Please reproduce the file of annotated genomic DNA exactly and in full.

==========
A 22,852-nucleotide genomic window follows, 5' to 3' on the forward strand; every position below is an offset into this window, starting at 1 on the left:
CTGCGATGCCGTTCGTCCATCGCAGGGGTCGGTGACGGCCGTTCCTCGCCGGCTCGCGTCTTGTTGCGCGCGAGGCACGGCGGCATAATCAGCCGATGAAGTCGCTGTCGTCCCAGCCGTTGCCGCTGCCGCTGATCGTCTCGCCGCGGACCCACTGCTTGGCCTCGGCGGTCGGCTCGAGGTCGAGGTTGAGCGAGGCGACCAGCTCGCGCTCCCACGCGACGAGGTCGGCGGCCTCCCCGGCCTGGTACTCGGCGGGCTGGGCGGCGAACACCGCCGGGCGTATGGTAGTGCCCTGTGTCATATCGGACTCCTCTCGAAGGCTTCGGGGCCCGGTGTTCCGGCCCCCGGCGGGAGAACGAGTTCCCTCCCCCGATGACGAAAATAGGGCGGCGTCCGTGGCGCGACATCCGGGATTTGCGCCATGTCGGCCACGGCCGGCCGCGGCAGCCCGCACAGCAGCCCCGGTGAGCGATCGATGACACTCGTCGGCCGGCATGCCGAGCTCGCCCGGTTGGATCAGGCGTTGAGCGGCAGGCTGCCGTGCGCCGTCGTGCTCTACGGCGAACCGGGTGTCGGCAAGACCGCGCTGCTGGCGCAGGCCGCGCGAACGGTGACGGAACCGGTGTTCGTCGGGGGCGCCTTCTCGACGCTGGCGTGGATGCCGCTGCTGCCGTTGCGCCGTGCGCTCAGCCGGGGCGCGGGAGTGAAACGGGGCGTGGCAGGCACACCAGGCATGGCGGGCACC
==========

A 22,852-nucleotide genomic window follows, 5' to 3' on the forward strand; every position below is an offset into this window, starting at 1 on the left:
CTGCGATGCCGTTCGTCCATCGCAGGGGTCGGTGACGGCCGTTCCTCGCCGGCTCGCGTCTTGTTGCGCGCGAGGCACGGCGGCATAATCAGCCGATGAAGTCGCTGTCGTCCCAGCCGTTGCCGCTGCCGCTGATCGTCTCGCCGCGGACCCACTGCTTGGCCTCGGCGGTCGGCTCGAGGTCGAGGTTGAGCGAGGCGACCAGCTCGCGCTCCCACGCGACGAGGTCGGCGGCCTCCCCGGCCTGGTACTCGGCGGGCTGGGCGGCGAACACCGCCGGGCGTATGGTAGTGCCCTGTGTCATATCGGACTCCTCTCGAAGGCTTCGGGGCCCGGTGTTCCGGCCCCCGGCGGGAGAACGAGTTCCCTCCCCCGATGACGAAAATAGGGCGGCGTCCGTGGCGCGACATCCGGGATTTGCGCCATGTCGGCCACGGCCGGCCGCGGCAGCCCGCACAGCAGCCCCGGTGAGCGATCGATGACACTCGTCGGCCGGCATGCCGAGCTCGCCCGGTTGGATCAGGCGTTGAGCGGCAGGCTGCCGTGCGCCGTCGTGCTCTACGGCGAACCGGGTGTCGGCAAGACCGCGCTGCTGGCGCAGGCCGCGCGAACGGTGACGGAACCGGTGTTCGTCGGGGGCGCCTTCTCGACGCTGGCGTGGATGCCGCTGCTGCCGTTGCGCCGTGCGCTCAGCCGGGGCGCGGGAGTGAAACGGGGCGTGGCAGGCACACCAGGCATGGCGGGCACC